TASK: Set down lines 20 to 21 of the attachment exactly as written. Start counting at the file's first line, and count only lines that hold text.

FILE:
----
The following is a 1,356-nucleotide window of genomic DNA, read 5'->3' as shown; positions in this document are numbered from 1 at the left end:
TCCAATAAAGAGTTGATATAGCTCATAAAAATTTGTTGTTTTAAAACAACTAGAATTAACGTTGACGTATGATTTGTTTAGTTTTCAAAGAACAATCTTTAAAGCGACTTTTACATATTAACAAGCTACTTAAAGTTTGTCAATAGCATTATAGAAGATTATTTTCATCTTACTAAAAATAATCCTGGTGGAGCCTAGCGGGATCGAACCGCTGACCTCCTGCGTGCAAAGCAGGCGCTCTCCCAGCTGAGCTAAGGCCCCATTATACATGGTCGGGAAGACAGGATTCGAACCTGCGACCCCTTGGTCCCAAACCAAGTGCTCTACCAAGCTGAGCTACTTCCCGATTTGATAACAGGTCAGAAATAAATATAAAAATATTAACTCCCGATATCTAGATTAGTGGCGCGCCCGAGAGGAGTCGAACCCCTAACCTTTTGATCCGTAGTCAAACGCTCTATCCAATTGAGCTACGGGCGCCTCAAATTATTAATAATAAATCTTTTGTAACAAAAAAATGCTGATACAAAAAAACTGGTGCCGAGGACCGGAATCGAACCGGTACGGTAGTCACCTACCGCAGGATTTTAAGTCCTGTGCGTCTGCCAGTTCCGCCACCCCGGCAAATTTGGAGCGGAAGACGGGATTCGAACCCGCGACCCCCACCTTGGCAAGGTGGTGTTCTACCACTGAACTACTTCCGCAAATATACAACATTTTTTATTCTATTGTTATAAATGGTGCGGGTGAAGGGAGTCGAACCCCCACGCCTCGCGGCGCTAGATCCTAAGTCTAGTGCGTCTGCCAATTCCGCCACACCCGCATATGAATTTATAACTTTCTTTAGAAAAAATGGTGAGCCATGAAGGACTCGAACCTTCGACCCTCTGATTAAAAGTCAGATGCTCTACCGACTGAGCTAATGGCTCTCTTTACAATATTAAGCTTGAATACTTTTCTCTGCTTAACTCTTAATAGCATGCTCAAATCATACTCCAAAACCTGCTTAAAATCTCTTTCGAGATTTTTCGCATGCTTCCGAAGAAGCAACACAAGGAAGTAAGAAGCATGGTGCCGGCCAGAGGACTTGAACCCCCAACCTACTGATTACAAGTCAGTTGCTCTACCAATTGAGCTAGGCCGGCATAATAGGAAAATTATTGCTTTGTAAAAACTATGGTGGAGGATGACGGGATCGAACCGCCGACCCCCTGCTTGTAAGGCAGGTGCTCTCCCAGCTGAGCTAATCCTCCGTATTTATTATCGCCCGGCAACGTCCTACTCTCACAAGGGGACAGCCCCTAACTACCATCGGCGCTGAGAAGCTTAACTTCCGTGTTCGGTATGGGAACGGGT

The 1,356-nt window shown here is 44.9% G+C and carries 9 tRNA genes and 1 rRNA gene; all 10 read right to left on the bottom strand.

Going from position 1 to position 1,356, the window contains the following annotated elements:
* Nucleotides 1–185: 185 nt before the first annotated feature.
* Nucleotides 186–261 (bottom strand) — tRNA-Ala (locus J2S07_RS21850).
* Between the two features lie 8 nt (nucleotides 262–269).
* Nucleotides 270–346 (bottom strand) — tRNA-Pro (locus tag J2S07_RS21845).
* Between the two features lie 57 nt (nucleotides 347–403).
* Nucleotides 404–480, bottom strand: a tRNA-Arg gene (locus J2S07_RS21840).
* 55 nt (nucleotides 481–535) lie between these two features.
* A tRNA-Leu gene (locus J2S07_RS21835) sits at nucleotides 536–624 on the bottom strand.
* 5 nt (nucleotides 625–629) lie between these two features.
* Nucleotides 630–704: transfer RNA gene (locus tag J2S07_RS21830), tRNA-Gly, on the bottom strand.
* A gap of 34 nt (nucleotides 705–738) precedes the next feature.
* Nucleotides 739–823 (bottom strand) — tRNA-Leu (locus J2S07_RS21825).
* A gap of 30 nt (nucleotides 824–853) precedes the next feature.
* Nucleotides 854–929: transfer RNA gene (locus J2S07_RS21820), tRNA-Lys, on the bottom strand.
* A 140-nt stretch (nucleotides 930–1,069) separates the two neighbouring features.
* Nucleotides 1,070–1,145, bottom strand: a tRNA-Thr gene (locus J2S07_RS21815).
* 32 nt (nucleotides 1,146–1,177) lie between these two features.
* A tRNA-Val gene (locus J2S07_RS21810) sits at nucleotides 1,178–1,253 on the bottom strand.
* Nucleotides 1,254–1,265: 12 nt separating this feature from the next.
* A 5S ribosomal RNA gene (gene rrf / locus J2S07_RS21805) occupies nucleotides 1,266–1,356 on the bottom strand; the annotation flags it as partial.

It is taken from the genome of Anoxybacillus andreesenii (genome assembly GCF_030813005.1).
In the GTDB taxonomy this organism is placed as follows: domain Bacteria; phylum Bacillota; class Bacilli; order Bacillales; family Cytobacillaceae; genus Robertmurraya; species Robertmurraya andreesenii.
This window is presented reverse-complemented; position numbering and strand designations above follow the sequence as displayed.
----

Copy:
* Nucleotides 1,070–1,145, bottom strand: a tRNA-Thr gene (locus J2S07_RS21815).
* 32 nt (nucleotides 1,146–1,177) lie between these two features.